Where it crosses the line from permissible into impermissible and then the
impermissible arena would draw the ire of the regulators is when you have
shareholders being affected.

So, for example, this whole harken back to what happened in the early
2000s when you had some of the investment banks like Solomon Smith Barney
and others, and you had Jack Grubman writing research reports that did not
reflect his true beliefs but he would inflate ratings to curry the favors
of the CEO, and then in turn his firm would then garner increased
investment banking fees. That, of course, affected shareholders because
folks rely upon those ratings, they believed they were true and they
affected true beliefs of Mr. Grubman and others, and then, of course, you
had shareholders being affected, and then, all of a sudden, the state
securities commissioners and the NASD, and the Stock Exchange got involved.

MATHISEN: Is it ever OK in the case where a private company is doing
business or negotiating with the public entity like the Port Authority, is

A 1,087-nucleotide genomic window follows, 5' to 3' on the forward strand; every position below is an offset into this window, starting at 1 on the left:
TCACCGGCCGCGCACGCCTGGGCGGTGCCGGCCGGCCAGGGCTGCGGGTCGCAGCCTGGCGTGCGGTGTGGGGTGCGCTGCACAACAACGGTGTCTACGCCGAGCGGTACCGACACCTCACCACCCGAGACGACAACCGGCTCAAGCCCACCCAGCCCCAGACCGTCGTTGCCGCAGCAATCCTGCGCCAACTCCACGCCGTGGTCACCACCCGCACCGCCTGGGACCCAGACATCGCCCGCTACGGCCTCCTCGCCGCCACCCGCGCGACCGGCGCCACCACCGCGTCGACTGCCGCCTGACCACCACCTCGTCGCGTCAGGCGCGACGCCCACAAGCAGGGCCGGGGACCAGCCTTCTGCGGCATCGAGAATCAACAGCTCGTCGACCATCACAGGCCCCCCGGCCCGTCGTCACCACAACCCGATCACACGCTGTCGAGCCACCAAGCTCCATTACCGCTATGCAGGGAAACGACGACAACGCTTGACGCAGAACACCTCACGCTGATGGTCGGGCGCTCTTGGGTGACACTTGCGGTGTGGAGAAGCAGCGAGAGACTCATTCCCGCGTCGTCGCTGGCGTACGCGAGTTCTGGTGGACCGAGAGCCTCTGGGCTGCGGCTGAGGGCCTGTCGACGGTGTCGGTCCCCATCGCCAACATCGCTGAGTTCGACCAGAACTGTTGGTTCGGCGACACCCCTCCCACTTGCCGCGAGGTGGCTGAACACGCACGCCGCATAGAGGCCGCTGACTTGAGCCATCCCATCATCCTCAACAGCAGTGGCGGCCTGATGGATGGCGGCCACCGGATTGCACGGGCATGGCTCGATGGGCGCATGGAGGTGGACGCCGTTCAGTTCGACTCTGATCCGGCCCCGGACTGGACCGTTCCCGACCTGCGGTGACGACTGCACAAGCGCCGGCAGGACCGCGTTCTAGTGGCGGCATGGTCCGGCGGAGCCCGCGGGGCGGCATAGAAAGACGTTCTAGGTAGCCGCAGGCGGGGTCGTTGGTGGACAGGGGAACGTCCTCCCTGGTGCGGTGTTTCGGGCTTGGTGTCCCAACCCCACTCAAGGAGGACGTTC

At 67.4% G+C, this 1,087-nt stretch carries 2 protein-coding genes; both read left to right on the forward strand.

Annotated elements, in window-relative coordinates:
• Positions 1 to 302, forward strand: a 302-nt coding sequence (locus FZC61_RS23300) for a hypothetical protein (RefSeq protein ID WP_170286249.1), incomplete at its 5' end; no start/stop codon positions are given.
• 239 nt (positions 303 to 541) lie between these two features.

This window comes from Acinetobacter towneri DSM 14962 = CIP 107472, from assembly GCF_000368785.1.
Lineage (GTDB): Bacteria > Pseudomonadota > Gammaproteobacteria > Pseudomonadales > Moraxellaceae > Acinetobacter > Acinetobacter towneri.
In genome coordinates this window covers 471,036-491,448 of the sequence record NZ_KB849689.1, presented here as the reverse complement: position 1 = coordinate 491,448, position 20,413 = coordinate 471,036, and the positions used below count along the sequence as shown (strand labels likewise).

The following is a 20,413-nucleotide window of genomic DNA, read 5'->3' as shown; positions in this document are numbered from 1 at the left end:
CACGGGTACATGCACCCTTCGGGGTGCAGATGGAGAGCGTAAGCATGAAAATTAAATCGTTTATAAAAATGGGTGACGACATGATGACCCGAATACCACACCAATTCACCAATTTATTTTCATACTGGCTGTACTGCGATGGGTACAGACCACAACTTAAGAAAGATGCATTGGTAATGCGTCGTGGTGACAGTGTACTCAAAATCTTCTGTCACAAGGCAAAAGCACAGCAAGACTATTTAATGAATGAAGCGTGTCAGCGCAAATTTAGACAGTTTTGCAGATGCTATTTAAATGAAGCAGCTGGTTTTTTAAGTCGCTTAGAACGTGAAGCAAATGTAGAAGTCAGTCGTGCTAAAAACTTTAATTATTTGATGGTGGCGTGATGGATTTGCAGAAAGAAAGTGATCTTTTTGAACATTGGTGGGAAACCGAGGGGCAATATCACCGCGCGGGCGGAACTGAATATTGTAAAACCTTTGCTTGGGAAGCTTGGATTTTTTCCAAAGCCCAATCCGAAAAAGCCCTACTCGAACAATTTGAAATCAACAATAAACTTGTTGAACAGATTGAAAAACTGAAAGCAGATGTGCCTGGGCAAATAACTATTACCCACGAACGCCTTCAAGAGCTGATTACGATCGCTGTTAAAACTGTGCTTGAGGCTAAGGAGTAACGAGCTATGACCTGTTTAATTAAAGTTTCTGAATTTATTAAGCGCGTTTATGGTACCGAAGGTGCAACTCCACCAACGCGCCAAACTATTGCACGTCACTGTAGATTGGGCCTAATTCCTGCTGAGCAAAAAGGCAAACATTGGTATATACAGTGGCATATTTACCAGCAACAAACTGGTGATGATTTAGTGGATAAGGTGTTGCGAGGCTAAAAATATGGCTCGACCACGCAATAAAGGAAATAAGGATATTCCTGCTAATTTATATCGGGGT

it ever OK for that public company to do something that it knows benefits
the private interests of an individual at that public entity that they`re
doing business with, even if that individual has never asked for it?

In other words, can I do you a favor that you`ve not asked for, just
because I know it will make you happy? Is that wrong? Is that out of
bounds too?

SINGER: Well, I think that`s getting into a little more of the gray
area. I know, that, you know, people act a certain way so they think they
can effect change and maybe benefit someone. But I think in this case, you
had the public figure in this case, Sampson, who was the CEO of the Port
Authority, he was benefitting personally.

MATHISEN: Correct.